DC: Did you get to travel with the Rams during the playoffs and the Super Bowl?

RF: I didn't travel during the season. My office is very close to the Rams' camp, so during the week, they would send the players to my office. If they were leaving town, they usually left on Saturdays, so I'd go and treat the Rams Saturday morning. On Sundays, when they were playing in St. Louis, I'd go down early in the morning and treat them the day of the game.

We had the entire playoffs here (in St. Louis). Before every playoff game Then the Rams flew my wife and I down for the Super Bowl. I arrived on Thursday, and I was treating them Friday, Saturday and Sunday.

DC: Do you see the players as frequently during the off-season and training camp?

RF: Not as frequently. I see them much more during the season and training camp. In the off-season, we may see one or two of the players, but a lot of them don't live in St. Louis, so they travel home.

I was amazed that most of the football players I've treated have had a very good past history of chiropractic care in high school, college, or professionally. They've all had pretty consistent chiropractic care. They were very 'in-tune' with chiropractic and thought a lot of it, and they were very interested in preventive care. Having some of the results they've had, they saw how it improved their game.

DC: That's something you still don't hear a lot about. You always hear of the team physician or trainer, or even the team dentist, but not the team chiropractor.

RF: Since the Rams won, I've had more chiropractors call me that have been on the verge of getting involved with professional and college teams, in both baseball and football. It's just been amazing how many people have contacted me and asked for assistance and help.

DC: What would you recommend for the DC who wants to get involved with a sports team?

RF: I think everybody knows how good chiropractic is, and that spinal adjusting prevents injury and enhances the athlete's performance. Most of the time, your open door is through the trainer rather than the medical staff. The trainer seems to be the key player; he's like the 'gatekeeper' for all the teams.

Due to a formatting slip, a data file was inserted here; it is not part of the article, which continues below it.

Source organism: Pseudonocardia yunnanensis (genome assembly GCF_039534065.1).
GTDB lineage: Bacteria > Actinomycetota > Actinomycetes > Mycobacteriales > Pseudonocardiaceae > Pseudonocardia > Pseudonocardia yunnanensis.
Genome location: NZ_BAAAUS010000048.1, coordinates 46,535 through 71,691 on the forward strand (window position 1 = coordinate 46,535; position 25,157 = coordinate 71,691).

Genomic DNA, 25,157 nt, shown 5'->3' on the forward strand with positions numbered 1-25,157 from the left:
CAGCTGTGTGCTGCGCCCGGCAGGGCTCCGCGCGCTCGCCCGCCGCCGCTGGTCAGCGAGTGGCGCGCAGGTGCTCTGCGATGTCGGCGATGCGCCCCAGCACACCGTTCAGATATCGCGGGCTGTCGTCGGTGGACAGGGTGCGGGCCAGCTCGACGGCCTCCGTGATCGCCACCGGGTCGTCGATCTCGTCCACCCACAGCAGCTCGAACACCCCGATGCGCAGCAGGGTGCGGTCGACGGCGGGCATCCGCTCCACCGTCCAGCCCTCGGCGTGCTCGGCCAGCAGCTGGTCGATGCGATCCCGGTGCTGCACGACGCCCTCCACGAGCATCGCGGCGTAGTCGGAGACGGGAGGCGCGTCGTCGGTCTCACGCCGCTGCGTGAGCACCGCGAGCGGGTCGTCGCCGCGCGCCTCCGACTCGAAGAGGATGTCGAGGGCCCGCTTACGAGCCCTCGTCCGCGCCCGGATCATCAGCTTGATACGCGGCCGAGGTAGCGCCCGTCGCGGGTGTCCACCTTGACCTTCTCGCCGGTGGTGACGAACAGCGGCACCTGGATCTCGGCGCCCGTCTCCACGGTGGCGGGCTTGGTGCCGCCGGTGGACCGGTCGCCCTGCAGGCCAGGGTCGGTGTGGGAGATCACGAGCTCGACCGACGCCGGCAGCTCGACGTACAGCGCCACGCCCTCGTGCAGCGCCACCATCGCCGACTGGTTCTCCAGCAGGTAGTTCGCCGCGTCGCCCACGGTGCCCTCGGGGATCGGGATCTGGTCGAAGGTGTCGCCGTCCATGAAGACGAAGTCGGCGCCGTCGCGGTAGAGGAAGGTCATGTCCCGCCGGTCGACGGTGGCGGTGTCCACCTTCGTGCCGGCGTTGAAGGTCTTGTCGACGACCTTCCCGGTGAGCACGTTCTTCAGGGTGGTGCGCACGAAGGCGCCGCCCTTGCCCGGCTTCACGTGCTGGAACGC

If you make contact with the trainer and have a good relationship, that's a good thing. Some trainers I've worked with have sometimes even made statements at their conventions where they feel like everybody should have at least one chiropractor in the training room.

The orthopedists are the same way. Some of them understand what we do, some don't, but they see the results. They're pretty much pro-chiropractic. I was always been taught in chiropractic college that if you get the patient in, you don't have to be a good salesman if you can just produce the results. I think in professional sports, you don't get a chance at selling it; they're looking at performance and what you can do to keep their players healthy and on the field.

DC: What other professional sports teams do you know of that employ chiropractors?

RF: I know Dr. Nick Athens is with the San Francisco Giants. I know that Allan Palmer is with the Arizona Diamondbacks. The Cincinnati Reds have a chiropractor. Those are the only ones I know of, offhand, that are official.

There are a couple more that are unofficial. Sometimes, unofficially they have a chiropractor come in. The Tennessee Titans had their chiropractor (at the Super Bowl), but the players wanted him.

DC: Getting back to the type of care you deliver, what types of conditions do you see most often? Do you see any differences between the football players and baseball players?

RF: It depends on the situation. With the linemen, you see a lot more lower back problems and disc problems. A lot of them have previous histories of bad backs with spondylolisthesis. The running backs can have back and shoulder and neck conditions, because a lot of them take their shots high up, whereas the linemen take it down low. You kind of divide the spine in half depending on where they're playing.